But I guess that I am a needy kind of girl! In addition to talking to my family and friends, I needed to find another effective outlet for expressing and exterminating the negative emotions. I needed a wall that I could punch, and I opted not to use a family member for that purpose! (They are all grateful to me for my decision!) One solution that I found, which proved to be very effective for me, is blogging. I can vent and rage to a computer screen which, like the walls, is a silent companion, standing by me day and night. I am fortunate that I have the ability to block out the idea that people actually read my blog, giving me total freedom to express myself in an open and honest way. It is therapy in a keyboard! And the knowledge that most of my family members do not read the blog alleviates worries that my writing will magnify their concerns for me!

I encourage anyone who is going through a cancer diagnosis to find an outlet for communicating that works best for you. Join a support group, or contact the Canadian Cancer Society to be matched with a peer support (someone who has survived your type of cancer). If you are still not ready to talk to another person about your fears, seek out and read credible books on the topic and keep a journal of your thoughts and feelings. Take up blogging – you will be amazed at how supportive this community is! From any of these, you will learn some excellent strategies that will help you to share with your loved ones. It is a freeing experience when you can speak openly without fear of your words alarming the listener. And we have enough to deal with without having to worry about others!

And for loved ones of the patient, my best advice is that you be honest with the patient. If you find their emotions too uncomfortable to listen to, you need to be open about that. Just as you can read the patients emotional state, so too the patient can read yours. Be real – if you are sad, say so. If you are angry, share that. Express your concerns and your joys (doctors notes are great for these!). Be encouraging, but be honest! You will open all kinds of doors to communication that way.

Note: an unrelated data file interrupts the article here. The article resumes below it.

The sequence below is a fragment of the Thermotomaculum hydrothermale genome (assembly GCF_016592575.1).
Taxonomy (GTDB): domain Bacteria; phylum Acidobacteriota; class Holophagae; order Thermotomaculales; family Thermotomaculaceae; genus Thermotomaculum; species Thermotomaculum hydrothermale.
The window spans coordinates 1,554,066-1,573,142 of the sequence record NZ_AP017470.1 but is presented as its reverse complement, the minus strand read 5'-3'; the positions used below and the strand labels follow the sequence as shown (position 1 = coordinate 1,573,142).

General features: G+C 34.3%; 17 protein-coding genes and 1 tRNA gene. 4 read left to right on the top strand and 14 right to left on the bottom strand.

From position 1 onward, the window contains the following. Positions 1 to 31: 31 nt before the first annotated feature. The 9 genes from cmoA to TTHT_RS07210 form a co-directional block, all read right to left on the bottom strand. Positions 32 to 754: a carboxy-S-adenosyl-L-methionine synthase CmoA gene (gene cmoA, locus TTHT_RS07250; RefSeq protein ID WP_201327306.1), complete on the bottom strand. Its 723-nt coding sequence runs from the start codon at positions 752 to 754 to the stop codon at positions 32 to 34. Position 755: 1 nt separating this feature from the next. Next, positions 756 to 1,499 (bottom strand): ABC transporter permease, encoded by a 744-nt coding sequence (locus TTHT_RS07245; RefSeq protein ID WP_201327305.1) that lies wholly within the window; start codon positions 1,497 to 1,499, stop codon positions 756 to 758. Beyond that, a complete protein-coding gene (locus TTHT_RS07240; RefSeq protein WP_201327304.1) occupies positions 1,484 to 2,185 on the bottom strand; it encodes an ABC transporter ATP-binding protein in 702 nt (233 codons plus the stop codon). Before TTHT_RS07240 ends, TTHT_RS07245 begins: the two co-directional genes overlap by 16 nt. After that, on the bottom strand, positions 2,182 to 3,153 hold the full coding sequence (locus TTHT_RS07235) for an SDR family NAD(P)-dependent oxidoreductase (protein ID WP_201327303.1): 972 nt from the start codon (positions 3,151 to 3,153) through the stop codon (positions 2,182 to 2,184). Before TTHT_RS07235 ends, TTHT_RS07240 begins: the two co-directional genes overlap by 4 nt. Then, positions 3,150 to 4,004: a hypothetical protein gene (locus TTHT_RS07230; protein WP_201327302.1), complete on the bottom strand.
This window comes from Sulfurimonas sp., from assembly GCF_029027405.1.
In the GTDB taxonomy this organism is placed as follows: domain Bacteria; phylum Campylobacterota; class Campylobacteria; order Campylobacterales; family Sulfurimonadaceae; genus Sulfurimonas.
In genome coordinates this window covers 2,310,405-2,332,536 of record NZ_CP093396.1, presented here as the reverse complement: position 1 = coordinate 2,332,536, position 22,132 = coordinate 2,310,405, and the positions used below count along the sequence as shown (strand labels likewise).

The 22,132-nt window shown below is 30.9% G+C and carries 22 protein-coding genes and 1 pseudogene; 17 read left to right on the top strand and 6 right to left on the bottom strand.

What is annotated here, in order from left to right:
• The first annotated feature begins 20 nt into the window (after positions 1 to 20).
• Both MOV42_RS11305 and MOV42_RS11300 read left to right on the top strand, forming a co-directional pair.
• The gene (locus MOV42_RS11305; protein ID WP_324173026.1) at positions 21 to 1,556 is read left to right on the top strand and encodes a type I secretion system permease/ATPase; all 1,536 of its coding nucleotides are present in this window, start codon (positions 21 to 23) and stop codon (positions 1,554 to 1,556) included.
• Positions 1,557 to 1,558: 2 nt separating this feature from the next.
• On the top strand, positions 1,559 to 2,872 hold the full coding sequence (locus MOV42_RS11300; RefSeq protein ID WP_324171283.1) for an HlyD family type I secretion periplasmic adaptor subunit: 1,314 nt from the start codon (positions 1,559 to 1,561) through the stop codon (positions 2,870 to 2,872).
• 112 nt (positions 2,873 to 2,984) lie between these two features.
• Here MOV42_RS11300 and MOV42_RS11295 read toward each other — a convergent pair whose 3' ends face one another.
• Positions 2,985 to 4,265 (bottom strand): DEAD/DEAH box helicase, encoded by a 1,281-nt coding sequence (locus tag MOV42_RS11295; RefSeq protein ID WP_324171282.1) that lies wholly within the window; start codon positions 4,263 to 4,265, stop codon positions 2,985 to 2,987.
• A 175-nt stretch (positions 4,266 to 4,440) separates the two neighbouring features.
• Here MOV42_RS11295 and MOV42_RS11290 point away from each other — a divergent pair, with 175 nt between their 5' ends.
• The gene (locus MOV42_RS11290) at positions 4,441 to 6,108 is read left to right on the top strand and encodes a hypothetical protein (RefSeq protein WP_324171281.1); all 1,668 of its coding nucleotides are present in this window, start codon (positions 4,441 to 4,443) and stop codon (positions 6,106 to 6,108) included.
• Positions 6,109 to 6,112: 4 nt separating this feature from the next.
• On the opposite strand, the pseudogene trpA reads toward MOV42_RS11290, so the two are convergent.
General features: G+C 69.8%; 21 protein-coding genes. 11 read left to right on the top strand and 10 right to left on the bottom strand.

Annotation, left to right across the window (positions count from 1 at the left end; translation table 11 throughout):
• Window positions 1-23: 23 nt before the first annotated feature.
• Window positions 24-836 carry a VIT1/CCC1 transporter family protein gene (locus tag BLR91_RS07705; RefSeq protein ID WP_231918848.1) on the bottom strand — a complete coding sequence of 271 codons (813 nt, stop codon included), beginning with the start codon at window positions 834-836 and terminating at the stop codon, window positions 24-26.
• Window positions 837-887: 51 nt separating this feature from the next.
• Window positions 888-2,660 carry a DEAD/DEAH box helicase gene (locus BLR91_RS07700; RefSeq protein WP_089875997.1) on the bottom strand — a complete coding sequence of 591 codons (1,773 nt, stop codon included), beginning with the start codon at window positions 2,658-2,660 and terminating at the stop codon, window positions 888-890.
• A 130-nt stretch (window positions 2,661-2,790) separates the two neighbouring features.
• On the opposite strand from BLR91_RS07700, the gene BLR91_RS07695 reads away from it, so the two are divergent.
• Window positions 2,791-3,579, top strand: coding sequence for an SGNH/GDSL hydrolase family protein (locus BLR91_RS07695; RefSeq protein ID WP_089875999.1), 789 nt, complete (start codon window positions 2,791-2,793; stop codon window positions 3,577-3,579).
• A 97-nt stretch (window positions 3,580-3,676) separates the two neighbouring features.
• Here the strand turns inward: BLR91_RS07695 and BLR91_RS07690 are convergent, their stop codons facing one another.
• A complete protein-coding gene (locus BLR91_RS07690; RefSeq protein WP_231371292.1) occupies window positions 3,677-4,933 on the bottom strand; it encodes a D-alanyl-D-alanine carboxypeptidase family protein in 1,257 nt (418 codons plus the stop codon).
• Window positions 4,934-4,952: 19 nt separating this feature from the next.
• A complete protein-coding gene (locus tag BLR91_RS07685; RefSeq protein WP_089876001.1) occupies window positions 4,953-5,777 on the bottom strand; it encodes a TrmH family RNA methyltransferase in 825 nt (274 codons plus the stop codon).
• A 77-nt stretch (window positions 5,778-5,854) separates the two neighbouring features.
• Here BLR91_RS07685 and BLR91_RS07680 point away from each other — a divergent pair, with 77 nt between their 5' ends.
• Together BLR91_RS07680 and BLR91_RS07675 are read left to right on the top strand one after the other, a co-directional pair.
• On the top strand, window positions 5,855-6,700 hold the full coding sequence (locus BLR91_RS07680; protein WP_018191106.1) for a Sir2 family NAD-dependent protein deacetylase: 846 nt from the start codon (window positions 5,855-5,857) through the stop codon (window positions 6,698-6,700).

~ the journey | Life as I know it!

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About Dennis Pyritz

Dennis W. Pyritz, RN, BA, BSN, has been a cancer nurse since 1987 and a cancer and bone marrow transplant survivor since 2004. In December 2001 he was diagnosed with t-cell prolymphocytic leukemia (T-PLL), a rare aggressive form of chronic lymphocytic leukemia (CLL). Dennis was treated with the then new monoclonal antibody, alemtuzumab (Campath) as this disease has a median survival of 7.5 months. He achieved a 26 month remission but relapsed in February 2004. He was retreated with Campath and went into a second remission. In August 2004 he underwent an allogeneic peripheral blood stem cell transplant with his brother, Mark, as donor. Dennis has remained in remission since - a near miracle. Throughout his career as cancer nurse and patient, Dennis has had the opportunity to speal to both lay and professional groups. Dennis has spoken on cancer topics and survival issues across the country as well as in the United Kingdom, Norway, Austria, Portugal, Honduras, Panama, Guatemala, Trinidad, United Arab Emirates, Jordan, Cyrpus, Israel, and India.